When approaching any type of surgery, you usually gloss over the details of recovery – I know I did. It’s kind of like the list of side effects on pharmacy inserts; we don’t think about them until they actually happen to us. But after I underwent my first laparoscopy, I was surprised by my recovery period and what all it entailed. I therefore want to share my story with others, so that they won’t be shocked like I was.
Most people go home and sleep after a big surgery, especially one involving anesthesia. Not me! I was released from the hospital at 11:00 AM, and I was so uncomfortable for the rest of the day that I couldn’t sleep. The biggest reason for this was the air they pumped into my body during the surgery. I had no idea how painful it would be! My lower abdominals were completely bloated to the point of a faux pregnancy. I was also bruised pretty badly around both of the incision sites, so I pretty much looked like a gangster mommy-to-be.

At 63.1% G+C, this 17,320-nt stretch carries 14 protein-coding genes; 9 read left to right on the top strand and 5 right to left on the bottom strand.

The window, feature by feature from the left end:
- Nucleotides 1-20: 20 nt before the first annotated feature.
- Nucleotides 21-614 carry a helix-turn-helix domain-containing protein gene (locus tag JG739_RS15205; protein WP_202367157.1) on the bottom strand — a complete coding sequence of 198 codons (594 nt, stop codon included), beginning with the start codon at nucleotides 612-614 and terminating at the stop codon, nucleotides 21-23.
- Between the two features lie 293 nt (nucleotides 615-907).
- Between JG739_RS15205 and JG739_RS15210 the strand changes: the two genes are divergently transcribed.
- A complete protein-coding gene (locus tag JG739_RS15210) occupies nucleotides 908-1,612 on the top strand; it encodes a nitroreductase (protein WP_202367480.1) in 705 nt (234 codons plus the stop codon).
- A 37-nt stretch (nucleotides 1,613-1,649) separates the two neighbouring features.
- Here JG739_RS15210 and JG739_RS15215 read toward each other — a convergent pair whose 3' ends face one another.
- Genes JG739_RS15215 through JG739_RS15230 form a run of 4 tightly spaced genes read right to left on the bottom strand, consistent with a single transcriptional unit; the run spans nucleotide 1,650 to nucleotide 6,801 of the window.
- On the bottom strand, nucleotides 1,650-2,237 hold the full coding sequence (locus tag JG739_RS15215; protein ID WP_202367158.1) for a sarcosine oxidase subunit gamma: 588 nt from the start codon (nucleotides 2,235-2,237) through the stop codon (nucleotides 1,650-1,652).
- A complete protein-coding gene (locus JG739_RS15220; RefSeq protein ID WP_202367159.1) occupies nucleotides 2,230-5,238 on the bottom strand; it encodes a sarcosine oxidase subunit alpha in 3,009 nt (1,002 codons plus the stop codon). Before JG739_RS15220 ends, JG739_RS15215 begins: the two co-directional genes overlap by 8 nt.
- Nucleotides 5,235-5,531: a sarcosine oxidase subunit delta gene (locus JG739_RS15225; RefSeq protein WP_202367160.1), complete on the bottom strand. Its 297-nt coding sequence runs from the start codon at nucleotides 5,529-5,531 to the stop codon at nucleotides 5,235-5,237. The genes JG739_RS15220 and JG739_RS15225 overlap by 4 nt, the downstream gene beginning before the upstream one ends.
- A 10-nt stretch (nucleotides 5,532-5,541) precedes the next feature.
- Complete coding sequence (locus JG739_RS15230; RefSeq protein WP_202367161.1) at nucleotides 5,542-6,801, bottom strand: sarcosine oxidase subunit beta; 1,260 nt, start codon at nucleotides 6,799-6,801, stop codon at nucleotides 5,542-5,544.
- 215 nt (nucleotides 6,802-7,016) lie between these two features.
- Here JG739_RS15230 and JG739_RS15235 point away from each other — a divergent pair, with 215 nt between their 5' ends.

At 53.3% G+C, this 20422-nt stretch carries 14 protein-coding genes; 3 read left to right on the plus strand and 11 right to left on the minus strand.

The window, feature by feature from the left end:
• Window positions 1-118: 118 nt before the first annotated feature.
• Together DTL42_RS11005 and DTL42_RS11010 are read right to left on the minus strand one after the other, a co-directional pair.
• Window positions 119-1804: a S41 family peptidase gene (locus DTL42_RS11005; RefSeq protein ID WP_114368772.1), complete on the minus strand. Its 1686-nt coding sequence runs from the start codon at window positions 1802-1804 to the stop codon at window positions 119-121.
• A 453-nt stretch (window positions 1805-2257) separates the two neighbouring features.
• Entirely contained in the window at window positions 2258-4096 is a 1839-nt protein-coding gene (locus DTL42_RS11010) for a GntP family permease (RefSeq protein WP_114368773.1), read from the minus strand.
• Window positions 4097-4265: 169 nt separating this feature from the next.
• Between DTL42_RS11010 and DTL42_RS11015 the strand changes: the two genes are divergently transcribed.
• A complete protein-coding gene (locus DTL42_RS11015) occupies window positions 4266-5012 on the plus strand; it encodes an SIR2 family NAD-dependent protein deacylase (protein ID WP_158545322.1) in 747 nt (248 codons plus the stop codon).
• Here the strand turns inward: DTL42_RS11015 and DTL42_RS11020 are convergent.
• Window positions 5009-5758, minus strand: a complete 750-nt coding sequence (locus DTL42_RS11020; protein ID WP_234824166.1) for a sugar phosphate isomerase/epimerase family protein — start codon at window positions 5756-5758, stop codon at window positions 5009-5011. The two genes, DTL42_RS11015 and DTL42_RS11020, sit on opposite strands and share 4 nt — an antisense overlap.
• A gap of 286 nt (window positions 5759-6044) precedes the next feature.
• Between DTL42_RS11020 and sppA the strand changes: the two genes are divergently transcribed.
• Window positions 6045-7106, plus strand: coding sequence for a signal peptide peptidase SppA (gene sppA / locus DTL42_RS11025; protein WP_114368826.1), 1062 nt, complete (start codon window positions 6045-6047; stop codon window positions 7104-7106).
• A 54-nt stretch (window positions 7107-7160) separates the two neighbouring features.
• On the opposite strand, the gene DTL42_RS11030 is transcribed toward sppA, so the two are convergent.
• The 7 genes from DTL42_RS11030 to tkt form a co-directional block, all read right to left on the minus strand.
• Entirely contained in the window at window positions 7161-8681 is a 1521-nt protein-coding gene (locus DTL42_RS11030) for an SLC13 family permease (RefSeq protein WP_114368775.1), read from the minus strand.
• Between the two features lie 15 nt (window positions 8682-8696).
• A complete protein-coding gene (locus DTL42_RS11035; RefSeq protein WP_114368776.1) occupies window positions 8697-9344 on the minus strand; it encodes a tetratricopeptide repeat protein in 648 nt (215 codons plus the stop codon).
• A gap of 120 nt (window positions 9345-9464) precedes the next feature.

The instruments they put in my vagina caused some major bleeding. I experienced the same flow as that of a normal period, so I had to wear a pad for the rest of the day (tampons were prohibited for a week after surgery).
Because they cut through muscle, I couldn’t stand up on my own. My husband would grab my hands and propel me forward if I wanted to get out of bed. Sitting on the couch wasn’t a possibility, due to the pain involved in standing up and bending over.
It hurt to go to the bathroom, because I was forced to sit at a 90 degree angle on the toilet, thus squishing my stomach muscles together. In fact, all bodily functions – including breathing, digesting food, and drinking – hurt because they would cause my intestines to move, thus increasing the amount of pressure on the area.
However, nothing hurt worse than the pain of lying down in a completely horizontal position. Doing so would cause all of the air in my abdomen to rush up into my lungs and chest, which pretty much amounted to the sensation of a heart attack. I had to sleep in an upright position for four nights after surgery for this reason alone.
I was given a prescription for Percocet and ibuprofen to manage the pain. I’m not sure that they did any good, but they did succeed in making me excessively drowsy, which is why I opted to stay in bed most of the time.
I was finally back to normal on the fourth day after my surgery. It doesn’t sound like a long time, but it was sure longer than I expected, especially when I experienced my specific symptoms. Now, all that’s left is a scar inside my belly button and a marble-sized chunk of scar tissue on my hip.
Here is an article on What to expect during your laparoscopy